I have seen in Cricket matches that the umpire confirms whether the ball made contact with the edge of the bat before hitting the stumps, what is the significance of this. If the ball doesn't make contact with the bat before knocking the stumps off will the decision still be bowled ?

  • 1
    Please provide an example of this happening; I suspect you're confused about something.
    – Philip Kendall
    Commented Jan 19, 2017 at 17:54
  • 2
    Are you confusing this with LBW? If the ball touches the bat before hitting the batsman's pads, it is Not Out. This is specifc to LBW, it doesn't apply to Bowled.
    – Chenmunka
    Commented Jan 20, 2017 at 12:59
  • Why has this question received close votes for being unclear? The question is very clear - ie does the ball hitting the the bat before hitting the stumps make any difference in being out Bowled? And it appears, based on the answers this has generated, that the answer is no. Commented Jun 6, 2017 at 3:45

4 Answers 4


The wording of Law 30 which covers the scenario of a batsman getting bowled out is as follows (emphasis mine).

  1. Out Bowled

(a) The striker is out Bowled if his wicket is put down by a ball delivered by the bowler, not being a No ball, even if it first touches his bat or person.

You are outlining the scenario where the batsman edges the ball before it hits the stump, so the decision would still be that the batsman is bowled out. In the modern game, umpires sometimes spend a few seconds after a bowled decision to verify that the delivery was not a no ball. Perhaps this is the confirmation that the umpire is seeking, which you seem to have confused with something else.


In addition to Law 30, which (as CodeNewbie quotes) states the striker is out bowled "if his wicket is put down by a ball delivered by the bowler", you also need to be aware of Law 28 on what constitutes the wicket being "put down".

For a batsman to be given out bowled, it is not sufficient for the ball to hit the wicket without either a bail being completely removed from the top of the stumps, or a stump being struck out of the ground.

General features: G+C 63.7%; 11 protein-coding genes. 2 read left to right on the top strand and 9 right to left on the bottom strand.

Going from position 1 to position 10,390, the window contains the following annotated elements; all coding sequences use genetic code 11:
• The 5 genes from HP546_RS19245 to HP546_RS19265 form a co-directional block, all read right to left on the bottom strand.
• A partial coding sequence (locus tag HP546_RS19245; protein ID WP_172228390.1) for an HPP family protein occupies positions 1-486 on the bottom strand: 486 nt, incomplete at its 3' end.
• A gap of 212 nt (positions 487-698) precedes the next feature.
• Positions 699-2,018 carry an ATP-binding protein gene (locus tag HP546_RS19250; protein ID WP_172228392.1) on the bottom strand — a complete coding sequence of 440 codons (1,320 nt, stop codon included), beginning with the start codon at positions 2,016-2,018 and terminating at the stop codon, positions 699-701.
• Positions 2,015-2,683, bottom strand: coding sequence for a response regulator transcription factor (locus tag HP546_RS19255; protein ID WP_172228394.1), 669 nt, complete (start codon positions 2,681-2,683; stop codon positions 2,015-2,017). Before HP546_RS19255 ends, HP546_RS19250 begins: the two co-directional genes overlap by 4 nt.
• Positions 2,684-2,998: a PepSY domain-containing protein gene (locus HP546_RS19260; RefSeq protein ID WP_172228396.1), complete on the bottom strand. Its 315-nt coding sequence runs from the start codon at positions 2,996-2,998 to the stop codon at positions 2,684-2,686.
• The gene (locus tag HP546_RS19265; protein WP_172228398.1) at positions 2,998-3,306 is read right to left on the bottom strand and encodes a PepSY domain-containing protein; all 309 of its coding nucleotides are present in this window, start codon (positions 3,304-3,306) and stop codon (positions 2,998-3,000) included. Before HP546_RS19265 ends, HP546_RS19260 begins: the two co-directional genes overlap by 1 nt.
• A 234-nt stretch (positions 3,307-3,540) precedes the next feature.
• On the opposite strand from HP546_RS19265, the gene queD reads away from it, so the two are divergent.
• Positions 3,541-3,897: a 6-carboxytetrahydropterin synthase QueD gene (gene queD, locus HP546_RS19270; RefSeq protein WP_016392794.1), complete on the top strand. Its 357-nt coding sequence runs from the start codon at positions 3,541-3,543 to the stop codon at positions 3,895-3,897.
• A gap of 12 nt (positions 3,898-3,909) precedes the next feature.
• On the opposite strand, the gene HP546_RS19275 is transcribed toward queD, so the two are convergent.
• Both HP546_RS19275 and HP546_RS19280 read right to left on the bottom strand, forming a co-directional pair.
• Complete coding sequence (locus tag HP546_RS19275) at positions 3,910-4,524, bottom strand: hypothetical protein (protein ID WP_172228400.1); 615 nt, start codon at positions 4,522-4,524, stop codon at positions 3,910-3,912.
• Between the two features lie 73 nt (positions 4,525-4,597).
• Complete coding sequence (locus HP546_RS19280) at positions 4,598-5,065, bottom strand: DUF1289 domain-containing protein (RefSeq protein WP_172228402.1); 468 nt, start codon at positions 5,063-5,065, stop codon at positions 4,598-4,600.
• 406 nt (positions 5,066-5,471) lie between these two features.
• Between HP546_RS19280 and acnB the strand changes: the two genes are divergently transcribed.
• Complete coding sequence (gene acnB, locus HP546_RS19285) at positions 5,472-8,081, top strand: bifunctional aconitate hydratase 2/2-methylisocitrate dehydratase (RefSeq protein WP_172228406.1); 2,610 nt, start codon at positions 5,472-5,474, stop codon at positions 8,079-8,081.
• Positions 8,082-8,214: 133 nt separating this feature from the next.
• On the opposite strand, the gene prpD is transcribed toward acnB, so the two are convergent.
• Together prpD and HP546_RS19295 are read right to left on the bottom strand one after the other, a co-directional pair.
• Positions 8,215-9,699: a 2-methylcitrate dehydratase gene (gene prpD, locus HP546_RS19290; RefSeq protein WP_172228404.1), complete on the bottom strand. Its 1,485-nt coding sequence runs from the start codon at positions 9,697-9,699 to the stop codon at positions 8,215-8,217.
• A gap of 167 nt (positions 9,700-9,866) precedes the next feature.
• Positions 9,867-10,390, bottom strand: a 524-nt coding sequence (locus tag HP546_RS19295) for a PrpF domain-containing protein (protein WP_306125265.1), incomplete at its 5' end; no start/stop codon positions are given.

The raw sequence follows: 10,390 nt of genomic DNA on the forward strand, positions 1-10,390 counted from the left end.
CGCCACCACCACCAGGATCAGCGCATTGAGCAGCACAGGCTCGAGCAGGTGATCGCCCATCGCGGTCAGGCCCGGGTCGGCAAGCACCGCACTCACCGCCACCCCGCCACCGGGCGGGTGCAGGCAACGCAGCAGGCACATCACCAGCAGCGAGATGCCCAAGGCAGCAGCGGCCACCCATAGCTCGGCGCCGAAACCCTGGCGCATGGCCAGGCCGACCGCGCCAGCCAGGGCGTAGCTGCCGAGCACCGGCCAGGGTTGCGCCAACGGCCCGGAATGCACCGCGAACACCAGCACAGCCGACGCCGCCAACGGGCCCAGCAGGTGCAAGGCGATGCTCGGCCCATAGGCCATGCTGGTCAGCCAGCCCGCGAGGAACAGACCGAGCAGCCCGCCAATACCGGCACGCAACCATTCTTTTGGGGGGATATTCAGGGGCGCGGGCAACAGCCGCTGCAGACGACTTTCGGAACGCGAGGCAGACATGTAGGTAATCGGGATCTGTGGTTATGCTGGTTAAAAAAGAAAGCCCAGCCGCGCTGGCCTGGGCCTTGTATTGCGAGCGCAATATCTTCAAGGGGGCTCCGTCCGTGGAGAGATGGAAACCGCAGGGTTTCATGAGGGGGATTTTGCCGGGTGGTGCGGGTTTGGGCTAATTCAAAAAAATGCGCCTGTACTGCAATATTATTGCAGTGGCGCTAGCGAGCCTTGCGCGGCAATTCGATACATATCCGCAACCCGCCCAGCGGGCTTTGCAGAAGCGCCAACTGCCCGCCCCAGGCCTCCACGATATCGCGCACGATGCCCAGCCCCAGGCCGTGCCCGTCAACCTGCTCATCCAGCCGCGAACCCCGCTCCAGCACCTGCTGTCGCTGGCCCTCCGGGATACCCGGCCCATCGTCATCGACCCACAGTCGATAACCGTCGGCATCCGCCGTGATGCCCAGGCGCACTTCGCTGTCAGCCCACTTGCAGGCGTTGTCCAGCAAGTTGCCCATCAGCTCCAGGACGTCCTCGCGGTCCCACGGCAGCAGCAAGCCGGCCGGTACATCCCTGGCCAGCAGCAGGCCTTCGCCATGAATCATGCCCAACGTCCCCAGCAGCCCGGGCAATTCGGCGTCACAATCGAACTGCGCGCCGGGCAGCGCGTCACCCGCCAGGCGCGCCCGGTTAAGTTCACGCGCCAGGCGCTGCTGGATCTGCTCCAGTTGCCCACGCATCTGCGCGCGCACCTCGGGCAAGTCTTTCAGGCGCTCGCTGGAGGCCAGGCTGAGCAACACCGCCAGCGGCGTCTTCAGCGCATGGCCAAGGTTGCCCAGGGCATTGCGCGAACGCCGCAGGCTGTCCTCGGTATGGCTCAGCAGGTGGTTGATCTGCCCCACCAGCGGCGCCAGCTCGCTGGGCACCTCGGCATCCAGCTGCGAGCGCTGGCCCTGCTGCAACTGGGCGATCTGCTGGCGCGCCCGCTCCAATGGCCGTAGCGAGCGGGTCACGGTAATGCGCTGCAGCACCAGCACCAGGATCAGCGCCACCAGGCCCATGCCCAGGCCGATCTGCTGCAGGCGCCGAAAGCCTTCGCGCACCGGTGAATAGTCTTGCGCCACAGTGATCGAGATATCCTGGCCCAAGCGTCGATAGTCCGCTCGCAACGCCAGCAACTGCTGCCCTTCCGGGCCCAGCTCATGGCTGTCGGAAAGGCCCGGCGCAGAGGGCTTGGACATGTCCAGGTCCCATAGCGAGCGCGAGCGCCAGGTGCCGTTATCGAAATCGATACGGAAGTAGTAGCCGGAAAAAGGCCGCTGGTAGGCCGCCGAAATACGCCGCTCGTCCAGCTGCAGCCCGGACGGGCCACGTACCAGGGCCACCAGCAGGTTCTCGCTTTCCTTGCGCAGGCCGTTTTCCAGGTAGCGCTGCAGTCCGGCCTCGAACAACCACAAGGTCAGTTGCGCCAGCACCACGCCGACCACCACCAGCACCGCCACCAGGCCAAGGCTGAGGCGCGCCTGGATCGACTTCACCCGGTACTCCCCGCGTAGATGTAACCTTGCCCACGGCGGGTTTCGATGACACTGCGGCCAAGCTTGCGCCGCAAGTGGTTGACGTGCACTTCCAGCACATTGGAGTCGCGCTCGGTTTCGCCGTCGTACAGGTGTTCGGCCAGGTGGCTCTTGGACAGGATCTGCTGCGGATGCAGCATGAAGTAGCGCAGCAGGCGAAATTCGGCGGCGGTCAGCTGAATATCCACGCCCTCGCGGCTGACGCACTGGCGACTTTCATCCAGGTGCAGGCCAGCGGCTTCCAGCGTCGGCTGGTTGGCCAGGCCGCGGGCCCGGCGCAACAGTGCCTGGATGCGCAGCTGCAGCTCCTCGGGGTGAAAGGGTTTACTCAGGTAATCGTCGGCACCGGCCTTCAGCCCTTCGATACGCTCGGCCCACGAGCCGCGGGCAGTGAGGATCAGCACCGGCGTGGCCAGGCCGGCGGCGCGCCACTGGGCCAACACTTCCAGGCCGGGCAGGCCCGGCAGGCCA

(Link to Law 28: https://www.lords.org/mcc/laws-of-cricket/laws/law-28-the-wicket-is-down/ )

You might think this stipulation is pointless and that a wicket will always be broken in one or both of the above ways if a ball hits it, but in fact that is not always the case, although the exceptions are obviously quite rare. Usually they occur when either the ball just barely brushes the edge of the stump or the ball trickles onto the wicket at very low speed. Whatever the reason, if the bails remain intact and no stump is removed then the batsman is not out. Here is an excellent Youtube video showing six examples:



Incidentally, before the Laws of Cricket were recodified in 2000, they defined "wicket down" solely as the complete removal of either bail from the top of the stumps, without going on to add "or a stump being struck out of the ground" as is the case today. This old codification of the Law occasionally produced even more bizarre cases of the batsman being "not out" - in 1947, for example, playing for New South Wales against Victoria, the Australian test player Arthur Morris was clean bowled middle stump, but because the 116 degree heat had caused the varnish on the bails to glue them to the other stumps, they were not removed and thus Morris was not out. The amendment in the 2000 Code means Morris would not have got away with it as the Laws now stand.

Here is a link to the Morris incident: https://books.google.fr/books?id=KDIxbom3Wb4C&pg=PT131&lpg=PT131&dq=bowled+"not+out"+bails+heat&source=bl&ots=3tki6LKejF&sig=uO00zQ_lv0-EmtIPJseRB6EKkR4&hl=en&sa=X&ved=0ahUKEwi-9IH8wN7RAhWCchoKHQLBBdoQ6AEILTAD#v=onepage&q=bowled%20%22not%20out%22%20bails%20heat&f=false


I suspect that you are talking about the Ultra Edge used as part of the DRS.

That is used only in case of LBW or Caught forms of dismissal. In case of LBW, if the ball has hit the bat before hitting the pad, he is not out right away, and they can avoid the ball tracker altogether. In case of Caught, well, it is quite obvious why they want to check for the edge.

Umpires don't check for edges in case of Bowled decisions, because if the wicket is down by a fair delivery, batsman is bowled, regardless of whether it hit the bat or the batsman's body along the way. (By the way, according to Brad Haddin, it is also okay if the wicketkeeper gently helps the ball onto the stumps when the fielding side really needs the wicket. ;-) )

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